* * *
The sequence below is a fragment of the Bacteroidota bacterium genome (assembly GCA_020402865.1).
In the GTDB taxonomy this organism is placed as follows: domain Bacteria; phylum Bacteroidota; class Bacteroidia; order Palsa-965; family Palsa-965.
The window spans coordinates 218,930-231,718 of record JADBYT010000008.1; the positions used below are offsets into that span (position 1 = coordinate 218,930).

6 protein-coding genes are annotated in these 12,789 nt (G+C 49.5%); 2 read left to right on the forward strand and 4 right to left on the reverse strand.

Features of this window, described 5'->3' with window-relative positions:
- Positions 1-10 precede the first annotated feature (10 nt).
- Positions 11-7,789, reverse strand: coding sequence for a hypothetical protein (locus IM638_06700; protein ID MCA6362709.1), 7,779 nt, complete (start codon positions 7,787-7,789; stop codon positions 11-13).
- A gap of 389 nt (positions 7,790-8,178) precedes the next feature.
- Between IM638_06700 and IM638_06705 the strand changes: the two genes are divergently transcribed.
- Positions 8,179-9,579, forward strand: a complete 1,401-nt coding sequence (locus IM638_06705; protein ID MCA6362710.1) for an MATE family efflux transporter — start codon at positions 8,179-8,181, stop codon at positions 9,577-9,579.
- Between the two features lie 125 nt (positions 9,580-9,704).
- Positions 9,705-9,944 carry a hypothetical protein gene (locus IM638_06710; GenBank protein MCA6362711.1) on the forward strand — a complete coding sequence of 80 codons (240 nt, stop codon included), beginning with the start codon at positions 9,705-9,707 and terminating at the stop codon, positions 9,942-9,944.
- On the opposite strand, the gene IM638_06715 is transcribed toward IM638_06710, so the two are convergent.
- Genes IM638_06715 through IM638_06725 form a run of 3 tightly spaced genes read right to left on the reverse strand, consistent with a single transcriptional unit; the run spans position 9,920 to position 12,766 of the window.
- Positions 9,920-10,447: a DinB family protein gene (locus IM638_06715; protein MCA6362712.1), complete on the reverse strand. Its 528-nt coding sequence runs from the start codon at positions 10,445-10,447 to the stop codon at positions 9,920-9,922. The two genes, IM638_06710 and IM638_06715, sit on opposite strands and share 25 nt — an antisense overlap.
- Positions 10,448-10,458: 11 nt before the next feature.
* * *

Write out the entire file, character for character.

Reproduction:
The sequence below is a fragment of the Bacteroidota bacterium genome (assembly GCA_020402865.1).
In the GTDB taxonomy this organism is placed as follows: domain Bacteria; phylum Bacteroidota; class Bacteroidia; order Palsa-965; family Palsa-965.
The window spans coordinates 218,930-231,718 of record JADBYT010000008.1; the positions used below are offsets into that span (position 1 = coordinate 218,930).

6 protein-coding genes are annotated in these 12,789 nt (G+C 49.5%); 2 read left to right on the forward strand and 4 right to left on the reverse strand.

Features of this window, described 5'->3' with window-relative positions:
- Positions 1-10 precede the first annotated feature (10 nt).
- Positions 11-7,789, reverse strand: coding sequence for a hypothetical protein (locus IM638_06700; protein ID MCA6362709.1), 7,779 nt, complete (start codon positions 7,787-7,789; stop codon positions 11-13).
- A gap of 389 nt (positions 7,790-8,178) precedes the next feature.
- Between IM638_06700 and IM638_06705 the strand changes: the two genes are divergently transcribed.
- Positions 8,179-9,579, forward strand: a complete 1,401-nt coding sequence (locus IM638_06705; protein ID MCA6362710.1) for an MATE family efflux transporter — start codon at positions 8,179-8,181, stop codon at positions 9,577-9,579.
- Between the two features lie 125 nt (positions 9,580-9,704).
- Positions 9,705-9,944 carry a hypothetical protein gene (locus IM638_06710; GenBank protein MCA6362711.1) on the forward strand — a complete coding sequence of 80 codons (240 nt, stop codon included), beginning with the start codon at positions 9,705-9,707 and terminating at the stop codon, positions 9,942-9,944.
- On the opposite strand, the gene IM638_06715 is transcribed toward IM638_06710, so the two are convergent.
- Genes IM638_06715 through IM638_06725 form a run of 3 tightly spaced genes read right to left on the reverse strand, consistent with a single transcriptional unit; the run spans position 9,920 to position 12,766 of the window.
- Positions 9,920-10,447: a DinB family protein gene (locus IM638_06715; protein MCA6362712.1), complete on the reverse strand. Its 528-nt coding sequence runs from the start codon at positions 10,445-10,447 to the stop codon at positions 9,920-9,922. The two genes, IM638_06710 and IM638_06715, sit on opposite strands and share 25 nt — an antisense overlap.
- Positions 10,448-10,458: 11 nt before the next feature.